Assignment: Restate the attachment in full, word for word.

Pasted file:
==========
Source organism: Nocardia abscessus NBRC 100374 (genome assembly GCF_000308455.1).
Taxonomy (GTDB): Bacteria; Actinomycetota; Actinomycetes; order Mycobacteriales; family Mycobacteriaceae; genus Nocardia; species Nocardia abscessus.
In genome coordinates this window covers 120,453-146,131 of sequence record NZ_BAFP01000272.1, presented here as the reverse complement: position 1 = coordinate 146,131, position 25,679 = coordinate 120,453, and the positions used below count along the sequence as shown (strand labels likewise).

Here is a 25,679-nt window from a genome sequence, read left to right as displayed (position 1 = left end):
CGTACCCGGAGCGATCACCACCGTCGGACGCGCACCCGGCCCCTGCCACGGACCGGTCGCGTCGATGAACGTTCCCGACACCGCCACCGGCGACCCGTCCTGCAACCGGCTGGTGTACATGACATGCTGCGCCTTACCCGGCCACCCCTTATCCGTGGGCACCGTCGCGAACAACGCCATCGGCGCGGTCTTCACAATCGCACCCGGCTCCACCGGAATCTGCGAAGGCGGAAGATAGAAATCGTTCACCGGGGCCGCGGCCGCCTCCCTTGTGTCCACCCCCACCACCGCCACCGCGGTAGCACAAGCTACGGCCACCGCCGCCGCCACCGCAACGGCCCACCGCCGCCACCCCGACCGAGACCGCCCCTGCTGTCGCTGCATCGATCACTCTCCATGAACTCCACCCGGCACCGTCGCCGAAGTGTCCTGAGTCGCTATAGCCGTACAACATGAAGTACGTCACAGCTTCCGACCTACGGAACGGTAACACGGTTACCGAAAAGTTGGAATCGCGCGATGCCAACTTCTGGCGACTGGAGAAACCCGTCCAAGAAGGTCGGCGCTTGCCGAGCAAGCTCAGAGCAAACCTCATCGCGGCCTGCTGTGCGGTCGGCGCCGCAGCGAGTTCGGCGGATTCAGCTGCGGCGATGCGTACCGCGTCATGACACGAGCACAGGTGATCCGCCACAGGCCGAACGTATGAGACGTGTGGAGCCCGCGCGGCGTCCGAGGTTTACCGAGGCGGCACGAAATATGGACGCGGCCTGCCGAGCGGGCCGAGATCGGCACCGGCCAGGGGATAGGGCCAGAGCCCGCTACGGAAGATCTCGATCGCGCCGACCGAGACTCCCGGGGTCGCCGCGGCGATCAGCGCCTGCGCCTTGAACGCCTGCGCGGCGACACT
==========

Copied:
Source organism: Nocardia abscessus NBRC 100374 (genome assembly GCF_000308455.1).
Taxonomy (GTDB): Bacteria; Actinomycetota; Actinomycetes; order Mycobacteriales; family Mycobacteriaceae; genus Nocardia; species Nocardia abscessus.
In genome coordinates this window covers 120,453-146,131 of sequence record NZ_BAFP01000272.1, presented here as the reverse complement: position 1 = coordinate 146,131, position 25,679 = coordinate 120,453, and the positions used below count along the sequence as shown (strand labels likewise).

Here is a 25,679-nt window from a genome sequence, read left to right as displayed (position 1 = left end):
CGTACCCGGAGCGATCACCACCGTCGGACGCGCACCCGGCCCCTGCCACGGACCGGTCGCGTCGATGAACGTTCCCGACACCGCCACCGGCGACCCGTCCTGCAACCGGCTGGTGTACATGACATGCTGCGCCTTACCCGGCCACCCCTTATCCGTGGGCACCGTCGCGAACAACGCCATCGGCGCGGTCTTCACAATCGCACCCGGCTCCACCGGAATCTGCGAAGGCGGAAGATAGAAATCGTTCACCGGGGCCGCGGCCGCCTCCCTTGTGTCCACCCCCACCACCGCCACCGCGGTAGCACAAGCTACGGCCACCGCCGCCGCCACCGCAACGGCCCACCGCCGCCACCCCGACCGAGACCGCCCCTGCTGTCGCTGCATCGATCACTCTCCATGAACTCCACCCGGCACCGTCGCCGAAGTGTCCTGAGTCGCTATAGCCGTACAACATGAAGTACGTCACAGCTTCCGACCTACGGAACGGTAACACGGTTACCGAAAAGTTGGAATCGCGCGATGCCAACTTCTGGCGACTGGAGAAACCCGTCCAAGAAGGTCGGCGCTTGCCGAGCAAGCTCAGAGCAAACCTCATCGCGGCCTGCTGTGCGGTCGGCGCCGCAGCGAGTTCGGCGGATTCAGCTGCGGCGATGCGTACCGCGTCATGACACGAGCACAGGTGATCCGCCACAGGCCGAACGTATGAGACGTGTGGAGCCCGCGCGGCGTCCGAGGTTTACCGAGGCGGCACGAAATATGGACGCGGCCTGCCGAGCGGGCCGAGATCGGCACCGGCCAGGGGATAGGGCCAGAGCCCGCTACGGAAGATCTCGATCGCGCCGACCGAGACTCCCGGGGTCGCCGCGGCGATCAGCGCCTGCGCCTTGAACGCCTGCGCGGCGACACT